On my birthday one of my sorority sisters said “You got you a voice!” and that is the truth. I’m no longer afraid to lead or speak-up. Realizing that I’m beautiful in my looks is one thing, but slowly becoming the woman that I’ve always dreamed of being is another. What’s crazy is, I’m only going to get better…
Wow, It’s been awhile since my last blog post. I don’t feel too too bad about it only because life has been very busy, and I’m trying my best to adjust. I do feel that writing is and can be a great coping strategy for me, so I will work on setting aside time for this blog.
I feel like I’m constantly on the go. Going to work (I just got a new job, yayyy) going to class… going to a meeting… going to a training… going to my internship. I’ve never really experienced this before but believe I’m handling it very well.
One thing about me is I’ve never liked feeling uncomfortable. When I say uncomfortable I mean, I’ve never liked not getting enough sleep. I’ve never liked having to drive too far for anything (example: work). I’ve never liked feeling overwhelmed. I’m sure a lot of people don’t like these things but I would go out of my way to avoid all of that. I should have known that there would eventually come a time when I would really have to “grind”. There would eventually come a time when I would be uncomfortable. I guess I’ve matured because even though I don’t get enough sleep, drive all over Tarrant County, and do a million things….I know this season won’t last forever. I know that when we are uncomfortable that’s when we learn the most and really grow.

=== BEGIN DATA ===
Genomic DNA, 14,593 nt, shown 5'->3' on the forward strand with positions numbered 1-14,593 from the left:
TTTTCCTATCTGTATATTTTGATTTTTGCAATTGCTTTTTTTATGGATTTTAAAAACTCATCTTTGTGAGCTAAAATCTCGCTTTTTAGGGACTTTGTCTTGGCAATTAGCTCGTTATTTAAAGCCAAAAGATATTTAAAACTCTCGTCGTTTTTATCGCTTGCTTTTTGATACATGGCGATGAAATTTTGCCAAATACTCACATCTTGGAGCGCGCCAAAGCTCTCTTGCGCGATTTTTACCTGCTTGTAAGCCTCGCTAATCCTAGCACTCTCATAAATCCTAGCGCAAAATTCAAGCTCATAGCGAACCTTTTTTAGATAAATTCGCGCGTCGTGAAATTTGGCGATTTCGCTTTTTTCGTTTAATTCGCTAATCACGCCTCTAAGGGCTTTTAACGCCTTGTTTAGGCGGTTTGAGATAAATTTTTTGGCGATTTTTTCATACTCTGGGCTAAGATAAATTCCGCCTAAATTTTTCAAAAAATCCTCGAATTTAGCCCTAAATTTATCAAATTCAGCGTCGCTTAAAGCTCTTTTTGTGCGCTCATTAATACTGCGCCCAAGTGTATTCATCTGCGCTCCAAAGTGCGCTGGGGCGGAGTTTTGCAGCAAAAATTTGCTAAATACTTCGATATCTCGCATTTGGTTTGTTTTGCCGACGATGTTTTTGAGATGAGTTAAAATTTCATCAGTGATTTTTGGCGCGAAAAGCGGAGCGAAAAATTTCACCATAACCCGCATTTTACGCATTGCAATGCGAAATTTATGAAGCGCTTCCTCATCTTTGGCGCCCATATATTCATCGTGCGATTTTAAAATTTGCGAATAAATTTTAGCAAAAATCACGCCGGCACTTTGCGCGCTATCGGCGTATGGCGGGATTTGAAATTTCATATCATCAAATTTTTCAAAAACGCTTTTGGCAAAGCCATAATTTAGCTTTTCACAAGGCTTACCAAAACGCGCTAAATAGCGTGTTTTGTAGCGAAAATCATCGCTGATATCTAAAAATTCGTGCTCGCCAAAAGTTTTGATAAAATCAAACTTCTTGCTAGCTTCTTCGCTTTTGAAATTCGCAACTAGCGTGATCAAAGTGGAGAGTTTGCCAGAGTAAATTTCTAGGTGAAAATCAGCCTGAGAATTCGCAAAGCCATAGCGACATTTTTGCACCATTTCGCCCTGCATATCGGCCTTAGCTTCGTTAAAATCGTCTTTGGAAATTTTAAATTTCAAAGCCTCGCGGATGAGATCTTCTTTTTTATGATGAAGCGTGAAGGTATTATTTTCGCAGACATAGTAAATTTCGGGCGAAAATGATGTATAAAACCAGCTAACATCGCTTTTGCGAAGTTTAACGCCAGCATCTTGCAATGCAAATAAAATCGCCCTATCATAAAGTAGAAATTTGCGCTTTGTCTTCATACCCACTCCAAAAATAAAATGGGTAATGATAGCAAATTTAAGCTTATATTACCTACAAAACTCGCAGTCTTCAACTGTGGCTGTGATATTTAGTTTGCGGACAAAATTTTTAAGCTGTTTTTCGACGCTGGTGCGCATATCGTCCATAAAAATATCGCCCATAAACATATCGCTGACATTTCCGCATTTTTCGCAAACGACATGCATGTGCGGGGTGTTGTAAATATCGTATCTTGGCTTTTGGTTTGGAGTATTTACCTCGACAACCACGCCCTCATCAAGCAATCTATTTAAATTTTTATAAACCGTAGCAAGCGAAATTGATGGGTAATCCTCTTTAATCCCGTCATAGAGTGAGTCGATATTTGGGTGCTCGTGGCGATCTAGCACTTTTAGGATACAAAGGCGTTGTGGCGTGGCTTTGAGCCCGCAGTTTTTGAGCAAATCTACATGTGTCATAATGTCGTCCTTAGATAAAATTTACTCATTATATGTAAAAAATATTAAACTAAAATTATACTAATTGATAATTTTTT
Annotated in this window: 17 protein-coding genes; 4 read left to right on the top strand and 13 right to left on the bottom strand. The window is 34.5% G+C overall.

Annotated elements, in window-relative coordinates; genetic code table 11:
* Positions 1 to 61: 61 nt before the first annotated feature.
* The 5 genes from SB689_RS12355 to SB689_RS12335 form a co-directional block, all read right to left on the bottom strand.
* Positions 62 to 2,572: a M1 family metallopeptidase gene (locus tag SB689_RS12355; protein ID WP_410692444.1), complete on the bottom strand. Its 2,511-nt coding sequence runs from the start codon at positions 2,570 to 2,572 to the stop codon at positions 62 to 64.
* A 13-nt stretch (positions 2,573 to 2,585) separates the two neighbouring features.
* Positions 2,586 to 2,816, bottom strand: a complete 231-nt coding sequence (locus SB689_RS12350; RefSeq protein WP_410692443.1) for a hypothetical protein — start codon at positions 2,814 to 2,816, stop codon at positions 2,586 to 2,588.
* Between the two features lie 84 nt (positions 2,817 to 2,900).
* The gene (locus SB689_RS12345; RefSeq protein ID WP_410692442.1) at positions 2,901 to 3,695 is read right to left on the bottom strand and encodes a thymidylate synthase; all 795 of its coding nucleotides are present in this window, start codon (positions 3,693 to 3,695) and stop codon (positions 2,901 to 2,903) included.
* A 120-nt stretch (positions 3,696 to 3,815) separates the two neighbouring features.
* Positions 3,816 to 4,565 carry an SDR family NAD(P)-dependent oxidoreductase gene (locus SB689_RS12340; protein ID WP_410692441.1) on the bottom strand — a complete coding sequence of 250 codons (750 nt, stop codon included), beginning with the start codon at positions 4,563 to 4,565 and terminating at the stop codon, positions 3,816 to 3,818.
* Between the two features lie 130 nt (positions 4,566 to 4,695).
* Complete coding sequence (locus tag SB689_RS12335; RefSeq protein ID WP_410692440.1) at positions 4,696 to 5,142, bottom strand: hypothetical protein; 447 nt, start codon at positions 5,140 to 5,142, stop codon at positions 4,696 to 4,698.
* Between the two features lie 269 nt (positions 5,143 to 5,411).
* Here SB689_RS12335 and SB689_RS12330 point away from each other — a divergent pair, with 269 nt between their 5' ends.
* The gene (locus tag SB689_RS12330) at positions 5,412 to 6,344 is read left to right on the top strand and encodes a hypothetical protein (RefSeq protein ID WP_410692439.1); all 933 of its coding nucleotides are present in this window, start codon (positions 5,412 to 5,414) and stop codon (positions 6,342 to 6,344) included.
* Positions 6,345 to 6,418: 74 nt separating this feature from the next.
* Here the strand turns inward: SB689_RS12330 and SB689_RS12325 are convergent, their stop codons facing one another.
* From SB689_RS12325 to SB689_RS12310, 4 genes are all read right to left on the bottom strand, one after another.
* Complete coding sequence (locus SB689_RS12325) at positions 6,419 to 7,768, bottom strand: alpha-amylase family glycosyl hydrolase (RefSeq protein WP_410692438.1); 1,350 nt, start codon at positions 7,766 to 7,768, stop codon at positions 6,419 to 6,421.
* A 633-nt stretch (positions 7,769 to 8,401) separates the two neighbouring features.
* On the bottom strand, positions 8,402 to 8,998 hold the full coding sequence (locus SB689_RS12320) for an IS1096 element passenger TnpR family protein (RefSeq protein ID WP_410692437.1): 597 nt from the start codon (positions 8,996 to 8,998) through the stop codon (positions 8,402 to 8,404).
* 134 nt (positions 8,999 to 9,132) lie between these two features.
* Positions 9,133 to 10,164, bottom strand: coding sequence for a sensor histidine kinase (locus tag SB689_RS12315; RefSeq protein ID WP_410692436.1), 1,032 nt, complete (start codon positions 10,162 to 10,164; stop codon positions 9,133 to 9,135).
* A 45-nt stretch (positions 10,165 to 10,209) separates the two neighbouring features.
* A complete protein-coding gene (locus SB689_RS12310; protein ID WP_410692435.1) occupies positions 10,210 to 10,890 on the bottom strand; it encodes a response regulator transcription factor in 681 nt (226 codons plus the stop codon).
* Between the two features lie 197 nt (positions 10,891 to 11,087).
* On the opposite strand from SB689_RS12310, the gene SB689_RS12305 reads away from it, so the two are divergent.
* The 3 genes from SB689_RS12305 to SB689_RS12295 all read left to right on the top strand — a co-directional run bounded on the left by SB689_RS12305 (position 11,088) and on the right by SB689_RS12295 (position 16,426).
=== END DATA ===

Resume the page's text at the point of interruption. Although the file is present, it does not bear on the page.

So you’ve decided you’re ready to see a therapist, good for you! No seriously, that’s great. Maybe you’re still on the fence about seeing one, that’s ok too! Now comes the task of finding that perfect stranger to share your most personal thoughts and feelings to. I realize this task may sound scary and even impossible, but it can be done. I recently saw a therapist for the first time and had an amazing experience. I’ve listed exactly what I took into consideration before making my final decision, it is my hope that by sharing I can make the task a bit easier for you.
How Can I Afford Services?